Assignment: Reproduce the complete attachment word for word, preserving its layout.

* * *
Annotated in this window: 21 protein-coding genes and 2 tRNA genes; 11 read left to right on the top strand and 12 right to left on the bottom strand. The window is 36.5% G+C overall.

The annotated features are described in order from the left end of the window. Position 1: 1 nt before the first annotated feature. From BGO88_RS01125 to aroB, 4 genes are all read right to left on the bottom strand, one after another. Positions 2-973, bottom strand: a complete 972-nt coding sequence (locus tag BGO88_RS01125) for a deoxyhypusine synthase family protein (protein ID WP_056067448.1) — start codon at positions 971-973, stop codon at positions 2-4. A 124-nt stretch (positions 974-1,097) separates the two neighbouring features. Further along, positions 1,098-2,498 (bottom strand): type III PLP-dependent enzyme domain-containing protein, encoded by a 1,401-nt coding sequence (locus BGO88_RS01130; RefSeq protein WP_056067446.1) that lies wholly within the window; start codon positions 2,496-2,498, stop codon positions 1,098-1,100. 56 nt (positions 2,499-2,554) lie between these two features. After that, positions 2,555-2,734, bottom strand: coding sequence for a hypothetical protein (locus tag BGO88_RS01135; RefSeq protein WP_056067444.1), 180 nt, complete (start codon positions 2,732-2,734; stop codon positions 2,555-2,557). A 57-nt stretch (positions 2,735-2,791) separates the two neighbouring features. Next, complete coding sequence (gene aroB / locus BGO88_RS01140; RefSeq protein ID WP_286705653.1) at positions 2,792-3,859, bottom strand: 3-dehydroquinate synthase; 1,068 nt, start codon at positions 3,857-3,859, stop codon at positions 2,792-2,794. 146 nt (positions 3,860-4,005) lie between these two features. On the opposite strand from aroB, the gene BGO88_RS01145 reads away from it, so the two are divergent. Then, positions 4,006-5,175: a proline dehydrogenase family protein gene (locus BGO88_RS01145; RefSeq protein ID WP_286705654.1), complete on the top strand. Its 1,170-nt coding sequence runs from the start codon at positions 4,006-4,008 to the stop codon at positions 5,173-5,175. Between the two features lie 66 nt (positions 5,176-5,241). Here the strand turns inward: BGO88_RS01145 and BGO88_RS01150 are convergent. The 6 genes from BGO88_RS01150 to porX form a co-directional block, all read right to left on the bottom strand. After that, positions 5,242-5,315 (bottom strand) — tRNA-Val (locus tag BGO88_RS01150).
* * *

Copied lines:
Annotated in this window: 21 protein-coding genes and 2 tRNA genes; 11 read left to right on the top strand and 12 right to left on the bottom strand. The window is 36.5% G+C overall.

The annotated features are described in order from the left end of the window. Position 1: 1 nt before the first annotated feature. From BGO88_RS01125 to aroB, 4 genes are all read right to left on the bottom strand, one after another. Positions 2-973, bottom strand: a complete 972-nt coding sequence (locus tag BGO88_RS01125) for a deoxyhypusine synthase family protein (protein ID WP_056067448.1) — start codon at positions 971-973, stop codon at positions 2-4. A 124-nt stretch (positions 974-1,097) separates the two neighbouring features. Further along, positions 1,098-2,498 (bottom strand): type III PLP-dependent enzyme domain-containing protein, encoded by a 1,401-nt coding sequence (locus BGO88_RS01130; RefSeq protein WP_056067446.1) that lies wholly within the window; start codon positions 2,496-2,498, stop codon positions 1,098-1,100. 56 nt (positions 2,499-2,554) lie between these two features. After that, positions 2,555-2,734, bottom strand: coding sequence for a hypothetical protein (locus tag BGO88_RS01135; RefSeq protein WP_056067444.1), 180 nt, complete (start codon positions 2,732-2,734; stop codon positions 2,555-2,557). A 57-nt stretch (positions 2,735-2,791) separates the two neighbouring features. Next, complete coding sequence (gene aroB / locus BGO88_RS01140; RefSeq protein ID WP_286705653.1) at positions 2,792-3,859, bottom strand: 3-dehydroquinate synthase; 1,068 nt, start codon at positions 3,857-3,859, stop codon at positions 2,792-2,794. 146 nt (positions 3,860-4,005) lie between these two features. On the opposite strand from aroB, the gene BGO88_RS01145 reads away from it, so the two are divergent. Then, positions 4,006-5,175: a proline dehydrogenase family protein gene (locus BGO88_RS01145; RefSeq protein ID WP_286705654.1), complete on the top strand. Its 1,170-nt coding sequence runs from the start codon at positions 4,006-4,008 to the stop codon at positions 5,173-5,175. Between the two features lie 66 nt (positions 5,176-5,241). Here the strand turns inward: BGO88_RS01145 and BGO88_RS01150 are convergent. The 6 genes from BGO88_RS01150 to porX form a co-directional block, all read right to left on the bottom strand. After that, positions 5,242-5,315 (bottom strand) — tRNA-Val (locus tag BGO88_RS01150).